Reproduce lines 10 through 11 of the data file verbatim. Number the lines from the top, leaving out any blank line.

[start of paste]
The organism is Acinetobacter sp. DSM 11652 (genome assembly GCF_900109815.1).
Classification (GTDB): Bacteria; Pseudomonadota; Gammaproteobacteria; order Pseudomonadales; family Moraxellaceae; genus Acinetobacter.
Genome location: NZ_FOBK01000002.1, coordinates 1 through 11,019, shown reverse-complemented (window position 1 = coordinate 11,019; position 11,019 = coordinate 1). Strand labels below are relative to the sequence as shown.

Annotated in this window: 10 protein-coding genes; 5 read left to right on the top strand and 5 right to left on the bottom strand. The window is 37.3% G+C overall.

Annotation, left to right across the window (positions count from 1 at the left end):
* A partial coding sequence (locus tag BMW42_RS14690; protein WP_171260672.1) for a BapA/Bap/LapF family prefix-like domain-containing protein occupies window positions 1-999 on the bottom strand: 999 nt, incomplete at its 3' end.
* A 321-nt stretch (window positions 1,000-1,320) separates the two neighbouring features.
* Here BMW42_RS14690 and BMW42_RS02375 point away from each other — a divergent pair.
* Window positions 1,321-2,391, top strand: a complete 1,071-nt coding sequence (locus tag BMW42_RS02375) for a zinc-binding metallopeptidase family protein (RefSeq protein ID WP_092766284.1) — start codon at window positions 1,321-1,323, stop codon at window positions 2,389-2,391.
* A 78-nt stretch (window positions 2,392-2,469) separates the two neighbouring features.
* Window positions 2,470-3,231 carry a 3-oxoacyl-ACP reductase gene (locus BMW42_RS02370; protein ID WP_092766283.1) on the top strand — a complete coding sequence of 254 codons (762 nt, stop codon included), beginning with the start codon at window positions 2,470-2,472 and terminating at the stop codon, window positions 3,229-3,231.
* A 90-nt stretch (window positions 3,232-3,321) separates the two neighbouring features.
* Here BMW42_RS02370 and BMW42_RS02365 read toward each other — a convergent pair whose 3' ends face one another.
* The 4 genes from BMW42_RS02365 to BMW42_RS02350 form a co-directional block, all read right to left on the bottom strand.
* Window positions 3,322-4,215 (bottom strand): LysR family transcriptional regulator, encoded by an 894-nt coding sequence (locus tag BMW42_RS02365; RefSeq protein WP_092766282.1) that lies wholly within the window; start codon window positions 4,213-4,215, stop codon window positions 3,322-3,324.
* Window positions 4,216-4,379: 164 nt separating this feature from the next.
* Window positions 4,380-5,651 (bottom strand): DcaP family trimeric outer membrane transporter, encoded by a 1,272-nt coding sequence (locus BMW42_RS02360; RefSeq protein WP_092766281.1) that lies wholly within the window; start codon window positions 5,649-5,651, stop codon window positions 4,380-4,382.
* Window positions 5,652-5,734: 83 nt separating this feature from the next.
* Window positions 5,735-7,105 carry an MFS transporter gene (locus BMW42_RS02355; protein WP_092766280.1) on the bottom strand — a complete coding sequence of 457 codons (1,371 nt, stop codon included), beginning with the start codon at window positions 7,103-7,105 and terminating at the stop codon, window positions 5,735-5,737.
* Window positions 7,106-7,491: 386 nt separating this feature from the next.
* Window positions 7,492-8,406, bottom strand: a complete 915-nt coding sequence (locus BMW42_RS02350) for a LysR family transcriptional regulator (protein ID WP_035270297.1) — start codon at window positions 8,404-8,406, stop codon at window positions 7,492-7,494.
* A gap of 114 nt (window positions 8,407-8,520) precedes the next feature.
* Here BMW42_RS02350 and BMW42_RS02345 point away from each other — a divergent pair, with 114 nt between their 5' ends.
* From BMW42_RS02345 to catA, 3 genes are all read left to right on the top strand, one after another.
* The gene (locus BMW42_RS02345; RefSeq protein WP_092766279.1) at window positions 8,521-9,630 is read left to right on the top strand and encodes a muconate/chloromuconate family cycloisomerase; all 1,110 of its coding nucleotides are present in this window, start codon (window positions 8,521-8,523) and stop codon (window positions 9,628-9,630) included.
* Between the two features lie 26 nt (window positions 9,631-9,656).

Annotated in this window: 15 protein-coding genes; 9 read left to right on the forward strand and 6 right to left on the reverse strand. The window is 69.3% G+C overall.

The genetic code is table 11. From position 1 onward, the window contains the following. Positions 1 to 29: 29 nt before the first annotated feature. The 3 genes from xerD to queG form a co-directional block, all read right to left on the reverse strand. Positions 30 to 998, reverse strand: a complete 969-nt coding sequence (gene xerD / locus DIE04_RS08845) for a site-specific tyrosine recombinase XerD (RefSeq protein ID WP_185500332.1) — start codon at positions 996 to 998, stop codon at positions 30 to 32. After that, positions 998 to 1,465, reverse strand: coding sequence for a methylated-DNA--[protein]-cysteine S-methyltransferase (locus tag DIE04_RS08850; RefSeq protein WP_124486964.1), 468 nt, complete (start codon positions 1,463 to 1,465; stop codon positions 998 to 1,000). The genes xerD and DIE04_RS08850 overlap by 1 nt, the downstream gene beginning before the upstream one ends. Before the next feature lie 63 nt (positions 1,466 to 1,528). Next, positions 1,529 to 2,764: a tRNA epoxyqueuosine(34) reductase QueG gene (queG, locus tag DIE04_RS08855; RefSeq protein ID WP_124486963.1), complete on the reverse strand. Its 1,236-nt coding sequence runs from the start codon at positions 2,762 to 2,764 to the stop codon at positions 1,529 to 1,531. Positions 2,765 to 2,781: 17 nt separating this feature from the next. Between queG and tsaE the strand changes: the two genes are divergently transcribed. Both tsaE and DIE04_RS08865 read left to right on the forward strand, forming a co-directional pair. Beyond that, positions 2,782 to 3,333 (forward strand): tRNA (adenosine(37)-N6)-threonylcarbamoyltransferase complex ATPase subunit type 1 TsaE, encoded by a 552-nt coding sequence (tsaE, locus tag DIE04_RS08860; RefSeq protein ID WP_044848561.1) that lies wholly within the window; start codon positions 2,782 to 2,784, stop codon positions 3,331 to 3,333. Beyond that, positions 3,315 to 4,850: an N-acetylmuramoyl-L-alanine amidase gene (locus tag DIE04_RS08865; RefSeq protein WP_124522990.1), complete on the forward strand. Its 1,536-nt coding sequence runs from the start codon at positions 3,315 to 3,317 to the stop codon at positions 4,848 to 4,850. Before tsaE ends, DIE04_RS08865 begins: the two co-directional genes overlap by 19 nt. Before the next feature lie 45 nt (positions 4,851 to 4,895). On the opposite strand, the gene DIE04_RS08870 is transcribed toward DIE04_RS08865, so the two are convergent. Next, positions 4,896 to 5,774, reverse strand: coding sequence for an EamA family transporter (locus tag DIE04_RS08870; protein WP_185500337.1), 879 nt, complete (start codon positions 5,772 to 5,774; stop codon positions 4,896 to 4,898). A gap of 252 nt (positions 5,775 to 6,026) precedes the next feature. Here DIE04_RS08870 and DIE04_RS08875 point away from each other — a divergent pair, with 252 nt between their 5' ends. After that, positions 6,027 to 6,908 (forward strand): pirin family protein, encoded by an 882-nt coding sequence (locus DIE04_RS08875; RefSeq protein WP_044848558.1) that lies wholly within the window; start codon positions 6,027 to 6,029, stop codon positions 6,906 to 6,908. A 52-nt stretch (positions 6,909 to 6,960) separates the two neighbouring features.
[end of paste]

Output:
* A 78-nt stretch (window positions 2,392-2,469) separates the two neighbouring features.
* Window positions 2,470-3,231 carry a 3-oxoacyl-ACP reductase gene (locus BMW42_RS02370; protein ID WP_092766283.1) on the top strand — a complete coding sequence of 254 codons (762 nt, stop codon included), beginning with the start codon at window positions 2,470-2,472 and terminating at the stop codon, window positions 3,229-3,231.